I can't believe I'm just now reading "The River of Fire" for the first time. This talk was given in 1980 by Dr. Alexandre Kalomiros. Apparently it's a well-known and well-discussed piece. The subtitle says, "A reply to the questions: (1) Is God really good? (2) Did God create hell?" Dr. Kalomiros's answer is by no means unique. He articulates what I would say is the standard Orthodox view on these matters; along the way, however, he speaks pointedly about the corresponding Western ideas and judges them to be no less than a lie of Satan.
I think in all fairness it should be acknowledged that the Orthodox view, at least in general terms, is not unknown in the West. As usual, C. S. Lewis comes to mind as an example of one who seems to have captured the concept. In my feeble summary, the main point is that hell is something we bring on ourselves when we choose to hate God. God's glory is the same regardless; we simply experience it as torment when we reject his love.
Kalomiros sees as pagan the notion that God is subject to some binding standard of justice, whereby his divine offense can only be satisfied by pouring out wrath on the Son. Like the gods of pagan Greece, such a being is really subordinate to arbitrary and inexorable Fate. From this grows the notion of unconditional election and irresistible grace--because if God himself is subject to such external standards, then surely our freedom is no more than an illusion. He also contends that atheism is a natural result of this Western view--that an infinitely punishing God (especially one who claims to be loving) can only inspire contempt.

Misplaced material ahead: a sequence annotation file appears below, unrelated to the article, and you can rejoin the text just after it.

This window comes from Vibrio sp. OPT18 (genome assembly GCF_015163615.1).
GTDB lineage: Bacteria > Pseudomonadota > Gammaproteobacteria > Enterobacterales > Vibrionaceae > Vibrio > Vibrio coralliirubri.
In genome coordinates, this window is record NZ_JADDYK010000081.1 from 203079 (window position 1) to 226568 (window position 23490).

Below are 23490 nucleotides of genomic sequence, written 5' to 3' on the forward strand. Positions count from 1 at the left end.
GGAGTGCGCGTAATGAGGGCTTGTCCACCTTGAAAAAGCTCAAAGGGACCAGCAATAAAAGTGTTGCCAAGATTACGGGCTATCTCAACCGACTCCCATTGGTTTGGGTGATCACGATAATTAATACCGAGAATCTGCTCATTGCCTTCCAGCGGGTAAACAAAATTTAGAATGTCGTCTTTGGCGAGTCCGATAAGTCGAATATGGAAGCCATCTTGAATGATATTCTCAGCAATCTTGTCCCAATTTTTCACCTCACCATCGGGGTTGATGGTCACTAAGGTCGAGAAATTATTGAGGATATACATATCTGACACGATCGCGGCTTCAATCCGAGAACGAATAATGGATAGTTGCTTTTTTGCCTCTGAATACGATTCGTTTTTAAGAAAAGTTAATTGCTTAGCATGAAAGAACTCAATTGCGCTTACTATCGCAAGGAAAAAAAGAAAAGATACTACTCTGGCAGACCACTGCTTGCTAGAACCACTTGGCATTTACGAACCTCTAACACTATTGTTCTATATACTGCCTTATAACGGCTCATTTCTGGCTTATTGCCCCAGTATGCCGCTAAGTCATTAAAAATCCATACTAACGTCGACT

As I've said before, I think we can be thankful for some currents in Evangelical thinking that seem to de-emphasize the juridical view of God's relationship to man. I'm not convinced that they do so consistently. The same person might speak in a counseling context of God as healer of the wounded soul, while singing on Sunday about Jesus satisfying the Father's wrath. I suspect (though I hope I'm wrong) that in today's theological climate they are simply ignoring the implications of Protestant theology in favor of a more expedient metaphor. This sort of approach can produce occasional gains, but until there is a fundamental revision of the underlying paradigms, it's going to produce even more contradictions and inconsistencies. My hope is that at least the presence of these ideas, somewhere in the vast array of Evangelical thinking, will open opportunities for some to find the truth.
Even so, it may be too much to hope that an argument as polemical as "The River of Fire" will be well received by Western Christians of any flavor.